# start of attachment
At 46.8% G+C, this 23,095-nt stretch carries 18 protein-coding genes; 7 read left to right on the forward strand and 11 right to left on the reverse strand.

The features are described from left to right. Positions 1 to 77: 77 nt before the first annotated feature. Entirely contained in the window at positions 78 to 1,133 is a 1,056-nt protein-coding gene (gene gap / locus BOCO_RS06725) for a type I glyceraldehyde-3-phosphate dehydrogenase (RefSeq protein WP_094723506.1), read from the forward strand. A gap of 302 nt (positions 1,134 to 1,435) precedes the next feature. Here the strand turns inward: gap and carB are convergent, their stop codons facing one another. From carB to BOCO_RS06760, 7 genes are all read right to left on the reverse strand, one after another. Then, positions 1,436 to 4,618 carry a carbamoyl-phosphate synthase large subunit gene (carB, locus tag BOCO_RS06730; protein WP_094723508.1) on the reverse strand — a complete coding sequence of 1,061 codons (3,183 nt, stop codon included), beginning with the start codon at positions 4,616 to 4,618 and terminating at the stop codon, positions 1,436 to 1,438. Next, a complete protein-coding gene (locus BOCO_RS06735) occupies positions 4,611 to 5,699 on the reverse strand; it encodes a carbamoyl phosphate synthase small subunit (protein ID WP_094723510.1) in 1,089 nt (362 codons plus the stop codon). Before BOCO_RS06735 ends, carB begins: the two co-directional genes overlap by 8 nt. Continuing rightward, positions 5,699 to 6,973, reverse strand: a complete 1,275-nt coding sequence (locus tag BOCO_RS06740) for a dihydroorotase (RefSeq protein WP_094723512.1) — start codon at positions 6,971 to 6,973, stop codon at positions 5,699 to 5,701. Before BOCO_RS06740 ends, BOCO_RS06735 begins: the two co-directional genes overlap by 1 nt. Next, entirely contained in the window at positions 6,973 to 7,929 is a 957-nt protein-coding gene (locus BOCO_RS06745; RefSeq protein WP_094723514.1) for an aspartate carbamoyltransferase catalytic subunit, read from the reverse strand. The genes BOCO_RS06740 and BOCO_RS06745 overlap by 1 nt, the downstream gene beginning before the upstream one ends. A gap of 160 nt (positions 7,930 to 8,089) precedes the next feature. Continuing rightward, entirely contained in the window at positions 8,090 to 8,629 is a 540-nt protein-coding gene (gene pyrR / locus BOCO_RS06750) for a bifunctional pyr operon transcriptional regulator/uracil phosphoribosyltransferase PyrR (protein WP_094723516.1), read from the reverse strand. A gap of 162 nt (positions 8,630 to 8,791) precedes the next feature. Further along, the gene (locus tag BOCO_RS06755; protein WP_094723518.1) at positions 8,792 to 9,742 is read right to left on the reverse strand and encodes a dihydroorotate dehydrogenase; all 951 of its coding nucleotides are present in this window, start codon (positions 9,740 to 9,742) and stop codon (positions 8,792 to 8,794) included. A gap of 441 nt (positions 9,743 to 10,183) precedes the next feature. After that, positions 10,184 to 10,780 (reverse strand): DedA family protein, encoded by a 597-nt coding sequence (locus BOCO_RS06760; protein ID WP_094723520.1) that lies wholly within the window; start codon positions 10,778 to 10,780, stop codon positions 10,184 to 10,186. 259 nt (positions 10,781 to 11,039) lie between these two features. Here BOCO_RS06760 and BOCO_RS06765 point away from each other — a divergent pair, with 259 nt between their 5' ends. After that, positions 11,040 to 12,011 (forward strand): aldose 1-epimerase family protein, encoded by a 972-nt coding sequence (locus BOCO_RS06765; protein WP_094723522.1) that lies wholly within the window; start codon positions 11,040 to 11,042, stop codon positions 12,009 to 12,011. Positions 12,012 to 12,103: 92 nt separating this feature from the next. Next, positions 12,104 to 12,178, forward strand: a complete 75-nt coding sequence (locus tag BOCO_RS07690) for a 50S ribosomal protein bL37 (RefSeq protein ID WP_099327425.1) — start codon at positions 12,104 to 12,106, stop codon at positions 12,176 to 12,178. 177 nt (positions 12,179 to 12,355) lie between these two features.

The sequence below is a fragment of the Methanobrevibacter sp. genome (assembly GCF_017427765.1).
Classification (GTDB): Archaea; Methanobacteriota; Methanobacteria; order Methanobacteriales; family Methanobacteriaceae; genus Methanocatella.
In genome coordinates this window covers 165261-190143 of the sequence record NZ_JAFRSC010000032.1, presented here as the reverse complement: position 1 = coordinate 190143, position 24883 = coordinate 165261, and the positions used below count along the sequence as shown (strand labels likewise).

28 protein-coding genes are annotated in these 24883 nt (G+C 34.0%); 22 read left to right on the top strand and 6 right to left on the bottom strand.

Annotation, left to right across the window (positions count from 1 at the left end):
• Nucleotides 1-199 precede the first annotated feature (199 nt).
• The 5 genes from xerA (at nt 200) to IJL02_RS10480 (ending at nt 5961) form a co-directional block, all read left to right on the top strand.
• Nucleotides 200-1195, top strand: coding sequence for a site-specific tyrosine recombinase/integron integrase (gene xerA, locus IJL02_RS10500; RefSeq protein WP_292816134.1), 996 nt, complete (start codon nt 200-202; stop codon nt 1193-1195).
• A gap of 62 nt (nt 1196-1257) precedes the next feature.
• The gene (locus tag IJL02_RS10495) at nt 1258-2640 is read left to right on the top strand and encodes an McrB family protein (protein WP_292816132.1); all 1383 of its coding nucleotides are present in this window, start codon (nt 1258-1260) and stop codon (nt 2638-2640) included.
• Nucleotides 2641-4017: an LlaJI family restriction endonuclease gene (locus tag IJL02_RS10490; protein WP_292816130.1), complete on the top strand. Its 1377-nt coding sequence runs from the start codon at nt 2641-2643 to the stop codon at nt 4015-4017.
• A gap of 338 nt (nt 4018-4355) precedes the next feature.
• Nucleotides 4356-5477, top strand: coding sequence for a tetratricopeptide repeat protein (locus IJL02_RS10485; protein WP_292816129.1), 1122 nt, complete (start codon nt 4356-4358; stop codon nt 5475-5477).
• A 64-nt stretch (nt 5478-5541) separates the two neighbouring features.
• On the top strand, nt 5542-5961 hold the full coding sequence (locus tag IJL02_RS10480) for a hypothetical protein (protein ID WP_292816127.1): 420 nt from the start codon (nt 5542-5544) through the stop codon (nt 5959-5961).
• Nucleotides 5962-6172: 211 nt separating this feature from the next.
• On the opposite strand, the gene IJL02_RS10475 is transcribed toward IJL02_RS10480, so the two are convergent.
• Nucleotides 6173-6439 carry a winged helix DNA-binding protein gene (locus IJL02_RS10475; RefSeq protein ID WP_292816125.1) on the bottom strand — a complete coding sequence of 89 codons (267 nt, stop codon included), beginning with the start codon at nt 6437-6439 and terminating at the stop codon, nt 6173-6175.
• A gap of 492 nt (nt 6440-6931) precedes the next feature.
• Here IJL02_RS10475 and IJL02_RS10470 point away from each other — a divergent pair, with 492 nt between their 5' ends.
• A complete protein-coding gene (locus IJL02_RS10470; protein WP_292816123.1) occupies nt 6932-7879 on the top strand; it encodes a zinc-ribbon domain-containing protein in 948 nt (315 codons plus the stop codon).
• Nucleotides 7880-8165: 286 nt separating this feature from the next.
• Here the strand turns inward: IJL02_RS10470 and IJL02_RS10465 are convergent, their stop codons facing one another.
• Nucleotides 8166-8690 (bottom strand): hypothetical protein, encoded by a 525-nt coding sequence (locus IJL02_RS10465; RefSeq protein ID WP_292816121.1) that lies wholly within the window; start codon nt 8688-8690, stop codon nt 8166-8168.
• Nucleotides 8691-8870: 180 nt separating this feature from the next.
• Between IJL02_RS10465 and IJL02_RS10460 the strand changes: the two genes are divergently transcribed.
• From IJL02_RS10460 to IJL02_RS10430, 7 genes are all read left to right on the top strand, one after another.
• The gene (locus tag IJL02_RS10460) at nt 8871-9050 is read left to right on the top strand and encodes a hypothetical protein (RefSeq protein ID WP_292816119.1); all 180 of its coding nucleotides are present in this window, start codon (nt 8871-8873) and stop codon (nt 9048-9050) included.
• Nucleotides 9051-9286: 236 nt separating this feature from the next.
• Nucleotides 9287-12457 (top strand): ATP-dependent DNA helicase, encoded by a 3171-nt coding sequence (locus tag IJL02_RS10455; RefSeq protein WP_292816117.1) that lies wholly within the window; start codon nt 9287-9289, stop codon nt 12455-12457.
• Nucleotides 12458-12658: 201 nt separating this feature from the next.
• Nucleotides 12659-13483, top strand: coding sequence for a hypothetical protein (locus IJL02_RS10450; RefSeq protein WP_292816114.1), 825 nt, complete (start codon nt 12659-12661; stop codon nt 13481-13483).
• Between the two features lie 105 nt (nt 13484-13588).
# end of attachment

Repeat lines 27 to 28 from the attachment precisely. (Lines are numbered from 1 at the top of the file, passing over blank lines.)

• Nucleotides 8691-8870: 180 nt separating this feature from the next.
• Between IJL02_RS10465 and IJL02_RS10460 the strand changes: the two genes are divergently transcribed.